Foreign Nationals in the U.S. - Estate Tax, Wills & Guardianship
By R. Scott Jones, Esq.
Foreign nationals arriving in the United States as investors or on business generally have a lot on their mind, but all too often - although quite understandably - U.S. estate planning and its co-ordination with home-country arrangements do not make the list!
Crucial to understand in this increasingly global world is a fundamental and longstanding legal concept that governs a person's status, capacity and rights - lex domicilii, now known as the law of domicile.
This notion of domicile embodies the idea as to where one considers one's permanent home to be, and has a bearing on the application of law in multiple areas, including marriage, guardianship, inheritance, tort and contract law. While a domicile of origin is acquired at birth, a domicile of choice may be acquired at a later point in life.
In the United States, the concept of domicile operates at the State level and, for the purposes of this discussion, governs a number of important issues.
In general, an individual is considered domiciled in the U.S. (and, therefore, resident for estate and gift tax purposes) if he or she lives here, for even a brief period of time, with no definite present intention of leaving the United States.
The courts and the Internal Revenue Service (IRS) look to various factors to assist in establishing the intent of the individual in connection with a determination of domicile, Including the following:
- Place of residence/business
- Length of time at residence
- Location and extent of social and community contacts
- Declarations of intent
- Existence of a green card or visa
- Location of bank accounts
- Location of physicians
- Motives for changing residence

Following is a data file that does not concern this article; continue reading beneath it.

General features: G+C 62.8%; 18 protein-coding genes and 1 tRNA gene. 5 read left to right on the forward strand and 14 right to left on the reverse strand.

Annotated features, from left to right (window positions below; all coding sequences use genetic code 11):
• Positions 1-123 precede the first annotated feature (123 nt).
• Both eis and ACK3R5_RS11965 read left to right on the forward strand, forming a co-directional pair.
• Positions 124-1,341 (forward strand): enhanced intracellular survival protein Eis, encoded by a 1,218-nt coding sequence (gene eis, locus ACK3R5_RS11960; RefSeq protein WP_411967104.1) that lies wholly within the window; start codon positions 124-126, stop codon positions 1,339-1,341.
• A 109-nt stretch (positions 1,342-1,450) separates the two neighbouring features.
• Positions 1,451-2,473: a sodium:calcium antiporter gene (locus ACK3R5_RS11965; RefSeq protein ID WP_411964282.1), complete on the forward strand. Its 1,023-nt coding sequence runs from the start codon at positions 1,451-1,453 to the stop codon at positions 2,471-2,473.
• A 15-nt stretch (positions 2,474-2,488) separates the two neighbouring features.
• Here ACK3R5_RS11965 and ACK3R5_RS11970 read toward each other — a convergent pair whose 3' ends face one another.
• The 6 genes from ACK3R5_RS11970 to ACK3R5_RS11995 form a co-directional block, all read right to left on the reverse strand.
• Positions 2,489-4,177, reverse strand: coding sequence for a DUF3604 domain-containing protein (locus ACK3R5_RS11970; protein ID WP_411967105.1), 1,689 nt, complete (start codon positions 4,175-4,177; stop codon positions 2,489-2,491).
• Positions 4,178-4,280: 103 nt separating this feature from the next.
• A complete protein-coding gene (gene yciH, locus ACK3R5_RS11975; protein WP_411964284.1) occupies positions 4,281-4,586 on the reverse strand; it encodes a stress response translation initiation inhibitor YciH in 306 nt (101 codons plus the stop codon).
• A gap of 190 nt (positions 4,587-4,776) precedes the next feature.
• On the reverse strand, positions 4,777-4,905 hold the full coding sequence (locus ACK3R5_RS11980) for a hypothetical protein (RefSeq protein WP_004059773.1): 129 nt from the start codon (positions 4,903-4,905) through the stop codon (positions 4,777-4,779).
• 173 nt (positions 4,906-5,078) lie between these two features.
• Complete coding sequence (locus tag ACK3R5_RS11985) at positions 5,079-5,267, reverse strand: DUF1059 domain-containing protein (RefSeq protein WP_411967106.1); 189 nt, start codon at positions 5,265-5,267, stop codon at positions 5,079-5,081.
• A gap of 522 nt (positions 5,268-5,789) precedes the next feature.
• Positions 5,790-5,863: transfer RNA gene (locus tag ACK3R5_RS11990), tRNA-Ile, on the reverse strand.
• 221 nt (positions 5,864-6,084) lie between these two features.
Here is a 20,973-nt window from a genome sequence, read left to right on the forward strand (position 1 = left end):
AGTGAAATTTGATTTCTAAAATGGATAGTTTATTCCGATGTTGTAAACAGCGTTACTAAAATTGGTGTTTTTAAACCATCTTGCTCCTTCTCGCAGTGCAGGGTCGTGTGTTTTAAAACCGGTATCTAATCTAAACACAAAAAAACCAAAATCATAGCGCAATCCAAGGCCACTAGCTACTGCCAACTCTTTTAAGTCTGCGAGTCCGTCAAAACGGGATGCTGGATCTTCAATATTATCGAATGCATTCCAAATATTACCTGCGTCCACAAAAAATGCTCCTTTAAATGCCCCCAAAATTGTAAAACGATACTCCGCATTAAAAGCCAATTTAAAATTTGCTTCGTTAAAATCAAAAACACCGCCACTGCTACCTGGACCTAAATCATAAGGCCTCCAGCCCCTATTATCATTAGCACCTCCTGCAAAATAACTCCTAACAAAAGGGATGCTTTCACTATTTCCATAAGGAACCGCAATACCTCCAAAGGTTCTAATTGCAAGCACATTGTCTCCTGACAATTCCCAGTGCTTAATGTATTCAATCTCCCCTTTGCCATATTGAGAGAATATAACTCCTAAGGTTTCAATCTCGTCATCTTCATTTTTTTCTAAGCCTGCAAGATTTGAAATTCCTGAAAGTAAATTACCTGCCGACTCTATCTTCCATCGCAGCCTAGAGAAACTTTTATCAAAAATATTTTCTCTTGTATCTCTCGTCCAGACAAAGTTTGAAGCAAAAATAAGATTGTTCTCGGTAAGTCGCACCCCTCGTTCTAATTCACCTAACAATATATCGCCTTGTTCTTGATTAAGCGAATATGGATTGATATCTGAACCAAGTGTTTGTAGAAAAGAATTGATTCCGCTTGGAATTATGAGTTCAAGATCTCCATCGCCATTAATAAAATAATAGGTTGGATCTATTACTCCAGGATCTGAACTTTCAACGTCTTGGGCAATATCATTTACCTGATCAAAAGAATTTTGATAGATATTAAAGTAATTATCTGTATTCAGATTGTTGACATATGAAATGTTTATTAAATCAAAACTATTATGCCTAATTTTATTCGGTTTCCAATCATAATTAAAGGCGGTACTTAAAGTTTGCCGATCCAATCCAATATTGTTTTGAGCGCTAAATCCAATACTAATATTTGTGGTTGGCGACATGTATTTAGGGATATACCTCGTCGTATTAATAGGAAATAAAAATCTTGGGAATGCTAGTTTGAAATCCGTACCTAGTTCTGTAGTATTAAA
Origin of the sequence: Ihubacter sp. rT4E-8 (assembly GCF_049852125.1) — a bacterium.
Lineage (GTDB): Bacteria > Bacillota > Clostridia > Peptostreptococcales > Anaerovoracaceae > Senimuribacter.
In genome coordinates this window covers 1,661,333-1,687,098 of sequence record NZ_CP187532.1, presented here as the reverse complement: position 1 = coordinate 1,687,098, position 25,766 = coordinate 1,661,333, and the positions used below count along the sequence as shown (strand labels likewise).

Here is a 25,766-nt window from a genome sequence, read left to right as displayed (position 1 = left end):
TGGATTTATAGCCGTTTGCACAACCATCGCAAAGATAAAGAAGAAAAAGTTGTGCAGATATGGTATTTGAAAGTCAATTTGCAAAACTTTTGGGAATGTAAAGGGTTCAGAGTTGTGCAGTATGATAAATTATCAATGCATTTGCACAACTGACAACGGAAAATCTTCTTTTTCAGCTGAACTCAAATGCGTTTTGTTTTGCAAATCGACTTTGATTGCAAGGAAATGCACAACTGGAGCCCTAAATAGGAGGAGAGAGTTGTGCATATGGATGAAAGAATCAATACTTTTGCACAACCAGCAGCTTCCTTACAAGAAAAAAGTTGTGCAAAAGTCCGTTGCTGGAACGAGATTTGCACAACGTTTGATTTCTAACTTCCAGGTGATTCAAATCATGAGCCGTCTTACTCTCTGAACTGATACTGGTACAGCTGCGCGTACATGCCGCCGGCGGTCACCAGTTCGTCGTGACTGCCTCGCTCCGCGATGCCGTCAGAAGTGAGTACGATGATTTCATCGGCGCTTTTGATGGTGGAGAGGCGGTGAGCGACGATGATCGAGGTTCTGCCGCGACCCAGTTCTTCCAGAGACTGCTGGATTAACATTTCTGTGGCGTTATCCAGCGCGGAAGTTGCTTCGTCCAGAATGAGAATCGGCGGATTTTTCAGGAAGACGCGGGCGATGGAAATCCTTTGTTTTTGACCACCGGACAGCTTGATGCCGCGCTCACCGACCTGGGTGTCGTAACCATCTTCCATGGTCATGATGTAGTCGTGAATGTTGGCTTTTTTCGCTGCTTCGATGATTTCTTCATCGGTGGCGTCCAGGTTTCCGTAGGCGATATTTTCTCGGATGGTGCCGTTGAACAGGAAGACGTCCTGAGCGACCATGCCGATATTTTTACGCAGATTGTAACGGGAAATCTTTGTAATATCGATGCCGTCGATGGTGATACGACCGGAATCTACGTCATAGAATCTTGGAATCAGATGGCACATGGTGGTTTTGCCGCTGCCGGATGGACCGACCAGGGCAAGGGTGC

- Renting versus owning a home
The United States subjects both its Citizens and "residents" to estate and gift tax on worldwide assets. Unlike the objective tests applied to U.S. federal income tax, however, the estate and gift tax definition of the term "resident" is not predicated upon days of presence in the country but, rather, is driven by this notion of domicile.
U.S. residents are subject to estate tax on the value of world- wide assets, subject to certain exemptions. If an individual is a non-resident, however, a different set of rules applies. The United States taxes non-residents only on U.S. "situs" property. U.S. situs property for estate tax purposes includes, but is not limited to, real estate located in the U.S., tangible personal property located in the U.S. and stock of a U.S. domestic corporation. The highest marginal rate of estate tax is 45% in 2009.
In the case of residents, the limit on the amount that can be transferred tax-free at death in 2009 is $3,500,000 per individual.
However, this rule does not apply to non- residents for U.S. estate tax purposes. Instead, non-residents are entitled to a much smaller exclusion amount -- only $60,000 in assets is exempt!
Deductions for Mortgage Debt
For U.S. residents, certain deductions are available to reduce the value of the gross estate before estate tax rates are applied to the resultant taxable estate. One of these deductions is for unpaid mortgages or other indebtedness outstanding on the decedent's date of death. For non- residents, however, the deduction for general debts (e.g., fullrecourse mortgages) is limited to a pro-rata share of the outstanding liability based on the ratio of U.S.-situs assets to world-wide assets.
Even this pro-rata amount is only permitted if the non-resident's estate is willing to disclose the existence of and information about the decedent's worldwide assets. As many non-residents estates are unwilling to make such disclosure, the estate tax may be assessed without the benefit of this deduction at all.